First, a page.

The Japanese art of Kintsukuroi repairs broken pottery with seams of gold. it is in these repairs that the brokenness makes the object even more beautiful than it was before. The art of Kintsukuroi is a long and difficult process, but the results are treasured by those around it. Uplifting and hopeful, this artform is an inspiring metaphor for dealing with the times we feel broken in life. It is a reminder that we become more beautiful from having been broken.
As mothers we want nothing more than to give our children the best in life - I do not mean this from a financial standpoint, but from one that is nurturing, protective and educational. We want to protect our children from harm and we want to guide them so that they can make the best decisions possible and be good and kind, compassionate and caring citizens. We want them to do well in this world and soar.
A few years ago my daughter was the subject of some pretty intense bullying. Our family was also going through a divorce. She was also entering teen-hood which is turbulent enough on the calmest of days. Her tranquil world was starting to unravel and for the first time in my parenting career, kisses weren't enough to make the bad go away and make everything better.
As our family was breaking apart my daughter was too and as hard as I tried, it seemed at the time, there was nothing I could do to help, to comfort, to nurture.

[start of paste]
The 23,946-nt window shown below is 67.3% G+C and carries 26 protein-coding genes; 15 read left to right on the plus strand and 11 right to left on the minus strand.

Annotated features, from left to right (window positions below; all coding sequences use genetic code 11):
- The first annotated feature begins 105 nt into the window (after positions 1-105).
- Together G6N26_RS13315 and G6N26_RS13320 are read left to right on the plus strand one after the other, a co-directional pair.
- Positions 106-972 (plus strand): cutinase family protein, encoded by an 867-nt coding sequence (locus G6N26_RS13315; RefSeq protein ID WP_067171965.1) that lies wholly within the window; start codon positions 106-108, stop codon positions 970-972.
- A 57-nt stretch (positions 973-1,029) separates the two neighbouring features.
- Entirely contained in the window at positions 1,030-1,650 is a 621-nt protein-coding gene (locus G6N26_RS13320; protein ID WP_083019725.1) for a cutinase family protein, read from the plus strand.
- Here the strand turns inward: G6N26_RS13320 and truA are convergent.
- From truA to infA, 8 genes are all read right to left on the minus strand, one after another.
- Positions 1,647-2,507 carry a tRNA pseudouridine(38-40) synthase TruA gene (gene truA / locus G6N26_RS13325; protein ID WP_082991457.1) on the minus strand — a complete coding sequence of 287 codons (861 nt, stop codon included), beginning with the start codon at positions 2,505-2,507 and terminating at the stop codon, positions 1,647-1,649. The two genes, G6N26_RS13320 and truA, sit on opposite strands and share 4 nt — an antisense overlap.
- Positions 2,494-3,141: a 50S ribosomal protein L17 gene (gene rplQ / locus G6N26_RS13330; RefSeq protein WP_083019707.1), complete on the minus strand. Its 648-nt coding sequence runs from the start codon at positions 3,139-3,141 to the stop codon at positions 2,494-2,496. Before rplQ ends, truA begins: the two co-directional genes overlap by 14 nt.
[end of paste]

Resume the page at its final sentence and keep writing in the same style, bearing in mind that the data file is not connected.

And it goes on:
I believe that every failure, disappointment and heartbreak has a purpose. First we acknowledge and respect the pain, then we use these as lessons to learn and grow from. I want my daughter to know that every disappointment that comes our way is actually a good thing. I am trying to teach her how to turn the negatives into positives. After the rain falls, the sun will indeed shine.
As a mother to two sons and a daughter who are all incredibly different I have to say that I think boys are easier than girls. They're higher energy but they're straightforward. We are tougher and more complicated - We are strong and soft and and sensitive and those traits often collide. At a time when their self images are at their lowest it is up to us, as mothers, to ensure that our girls know how to handle disappointment with strength, courage and aplomb. It is up to us, as mothers, to gently guide our daughters, to send them off into the world with unyielding confidence and self assurance. In so doing we need to show them that no one is perfect. We also need to show them that there is perfection in imperfection.
This is why I love Kintsukuroi, and the philosophy behind it. It's a perfect message for our daughters - for all of our children.
Look at the image below. Though broken, the gold that was used to repair it makes the piece truly spectacular. Without the gold the bowl would simply be average. If you have daughters that are struggling, at home, at school, with friends, with self image... with anything at all - share this message with them. xo